Free Newsletters - Space - Defense - Environment - Energy - Solar - Nuclear
by Staff Writers
Brussels (AFP) Feb 19, 2013
The European Parliament's environment committee on Tuesday backed efforts to make investment in clean technology financially more attractive by freezing about 900 million tonnes of pollution credits available to companies in 2013-2015.
The EU's Emissions Trading System (ETS) -- carbon credits that can be bought or sold -- are providing little incentive so far for firms to change their ways because their prices are too low.
The parliamentary committee agreed by 38 votes to 25 to allow the European Commission to delay the timing of carbon emission auctions in hopes the price will rise and so encourage cleaner technologies, a statement said.
"The environment committee has sent a clear signal in favour of a strong and healthy emissions trading system. A stronger carbon price will help catalyse Europes transition towards a low-carbon economy," committee chairman Matthias Groote said in a statement.
"Creating the EU ETS was a landmark achievement but there is also a learning process. Delaying auctions is only a temporary fix but it is a positive step," said Groote.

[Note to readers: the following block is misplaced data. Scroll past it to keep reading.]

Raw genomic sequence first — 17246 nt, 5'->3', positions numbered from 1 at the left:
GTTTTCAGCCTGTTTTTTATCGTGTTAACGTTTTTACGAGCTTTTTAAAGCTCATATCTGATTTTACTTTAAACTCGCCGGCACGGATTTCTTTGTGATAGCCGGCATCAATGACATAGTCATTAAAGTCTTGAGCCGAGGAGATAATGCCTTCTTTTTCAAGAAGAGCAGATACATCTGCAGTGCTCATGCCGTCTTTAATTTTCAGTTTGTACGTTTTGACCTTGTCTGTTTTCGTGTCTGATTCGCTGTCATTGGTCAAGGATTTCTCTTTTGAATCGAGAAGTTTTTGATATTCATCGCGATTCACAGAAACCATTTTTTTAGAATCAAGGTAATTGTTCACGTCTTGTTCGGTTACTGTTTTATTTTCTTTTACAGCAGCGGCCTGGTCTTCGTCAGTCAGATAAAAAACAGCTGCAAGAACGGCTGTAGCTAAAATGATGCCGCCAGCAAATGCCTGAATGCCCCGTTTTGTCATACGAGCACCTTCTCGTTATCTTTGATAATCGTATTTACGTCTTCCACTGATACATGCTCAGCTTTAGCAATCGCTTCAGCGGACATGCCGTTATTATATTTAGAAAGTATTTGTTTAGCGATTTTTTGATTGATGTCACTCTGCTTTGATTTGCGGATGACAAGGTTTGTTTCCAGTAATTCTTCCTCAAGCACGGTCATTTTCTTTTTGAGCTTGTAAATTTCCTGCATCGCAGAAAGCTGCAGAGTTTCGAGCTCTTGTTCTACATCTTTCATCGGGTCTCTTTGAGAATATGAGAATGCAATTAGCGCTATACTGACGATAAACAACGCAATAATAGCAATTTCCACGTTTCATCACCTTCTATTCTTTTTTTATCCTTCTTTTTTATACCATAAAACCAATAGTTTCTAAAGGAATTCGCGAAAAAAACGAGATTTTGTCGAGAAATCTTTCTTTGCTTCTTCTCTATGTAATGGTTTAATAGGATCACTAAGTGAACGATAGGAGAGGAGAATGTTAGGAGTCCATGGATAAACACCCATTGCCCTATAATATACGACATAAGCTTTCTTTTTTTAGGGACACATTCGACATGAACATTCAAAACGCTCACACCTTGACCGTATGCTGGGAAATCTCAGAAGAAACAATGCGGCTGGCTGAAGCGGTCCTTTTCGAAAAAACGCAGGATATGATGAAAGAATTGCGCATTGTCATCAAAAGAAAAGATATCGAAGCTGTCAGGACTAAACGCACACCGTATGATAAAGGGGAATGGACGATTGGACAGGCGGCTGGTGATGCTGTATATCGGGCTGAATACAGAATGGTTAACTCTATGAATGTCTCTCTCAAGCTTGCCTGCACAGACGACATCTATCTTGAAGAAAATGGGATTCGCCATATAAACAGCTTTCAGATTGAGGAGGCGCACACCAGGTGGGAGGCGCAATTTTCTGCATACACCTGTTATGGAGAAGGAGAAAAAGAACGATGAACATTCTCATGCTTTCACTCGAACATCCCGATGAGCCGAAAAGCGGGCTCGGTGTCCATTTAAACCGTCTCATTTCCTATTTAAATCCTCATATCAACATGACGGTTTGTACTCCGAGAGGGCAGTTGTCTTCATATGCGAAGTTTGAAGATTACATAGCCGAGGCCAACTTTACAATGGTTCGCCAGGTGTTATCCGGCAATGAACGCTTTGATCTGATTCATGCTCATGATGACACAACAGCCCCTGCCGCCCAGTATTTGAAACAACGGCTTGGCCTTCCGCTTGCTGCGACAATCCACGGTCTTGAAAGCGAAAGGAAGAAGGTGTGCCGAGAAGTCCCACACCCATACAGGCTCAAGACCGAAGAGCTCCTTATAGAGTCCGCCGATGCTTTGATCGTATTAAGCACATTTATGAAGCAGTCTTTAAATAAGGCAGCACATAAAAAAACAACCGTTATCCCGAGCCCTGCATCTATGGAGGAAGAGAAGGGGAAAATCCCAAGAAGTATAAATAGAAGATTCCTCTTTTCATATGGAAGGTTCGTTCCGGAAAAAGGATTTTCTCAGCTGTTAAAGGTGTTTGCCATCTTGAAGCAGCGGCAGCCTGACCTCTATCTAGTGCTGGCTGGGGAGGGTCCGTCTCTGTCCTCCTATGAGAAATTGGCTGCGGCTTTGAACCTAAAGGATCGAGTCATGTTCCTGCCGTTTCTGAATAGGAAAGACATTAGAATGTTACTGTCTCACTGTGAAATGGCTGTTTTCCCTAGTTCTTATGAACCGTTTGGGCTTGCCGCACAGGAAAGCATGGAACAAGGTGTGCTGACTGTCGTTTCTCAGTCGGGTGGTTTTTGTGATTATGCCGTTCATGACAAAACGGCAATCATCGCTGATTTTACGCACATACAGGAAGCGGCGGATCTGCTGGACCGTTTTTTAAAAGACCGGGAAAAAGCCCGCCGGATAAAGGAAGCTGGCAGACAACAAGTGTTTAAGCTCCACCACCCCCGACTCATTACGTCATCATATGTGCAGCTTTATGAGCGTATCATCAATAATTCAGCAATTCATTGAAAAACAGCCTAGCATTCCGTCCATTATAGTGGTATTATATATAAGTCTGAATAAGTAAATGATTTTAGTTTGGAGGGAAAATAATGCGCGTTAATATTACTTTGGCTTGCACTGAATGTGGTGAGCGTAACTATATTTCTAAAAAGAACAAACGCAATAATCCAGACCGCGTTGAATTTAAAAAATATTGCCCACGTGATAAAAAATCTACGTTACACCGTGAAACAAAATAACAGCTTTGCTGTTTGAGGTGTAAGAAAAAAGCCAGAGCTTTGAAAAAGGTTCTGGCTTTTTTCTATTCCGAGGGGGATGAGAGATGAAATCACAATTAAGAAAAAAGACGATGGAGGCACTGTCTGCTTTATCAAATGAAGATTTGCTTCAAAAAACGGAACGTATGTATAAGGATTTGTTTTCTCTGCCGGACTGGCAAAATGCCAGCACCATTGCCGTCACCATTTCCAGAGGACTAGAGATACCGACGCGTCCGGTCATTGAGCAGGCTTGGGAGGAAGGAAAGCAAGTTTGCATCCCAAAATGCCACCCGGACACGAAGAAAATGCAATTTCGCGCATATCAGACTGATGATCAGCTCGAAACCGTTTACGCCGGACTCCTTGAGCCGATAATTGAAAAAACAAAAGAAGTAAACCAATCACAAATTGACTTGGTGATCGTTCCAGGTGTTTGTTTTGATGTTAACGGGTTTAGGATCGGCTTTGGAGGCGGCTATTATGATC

The committee will decide next week whether to negotiate an accord on the proposed freeze with member states before going for a full vote in parliament.
The European Commission called for the auction freeze on the grounds that the economic slump resulted in less demand for carbon credits and lower prices.
The ETS is meant to fight climate change by gradually tightening the amount of greenhouse gases, blamed for global warming, that can be emitted by companies.
Companies receive annual carbon emissions targets. To help them meet those targets, they are allotted carbon emission credits and can purchase others at auction or from other companies.
Ultimately, the hope is that companies will opt to invest in new technology to cut their emissions and so avoid the cost of having to buy pollution credits on the ETS.
Recent prices for such credits are around five euros but experts believe that needs to be 24-30 euros to make investment in clean technologies a realistic proposition.
Carbon Worlds - where graphite, diamond, amorphous, fullerenes meet
|The content herein, unless otherwise known to be public domain, are Copyright 1995-2014 - Space Media Network. AFP, UPI and IANS news wire stories are copyright Agence France-Presse, United Press International and Indo-Asia News Service. ESA Portal Reports are copyright European Space Agency. All NASA sourced material is public domain. Additional copyrights may apply in whole or part to other bona fide parties. Advertising does not imply endorsement,agreement or approval of any opinions, statements or information provided by Space Media Network on any Web page published or hosted by Space Media Network. Privacy Statement|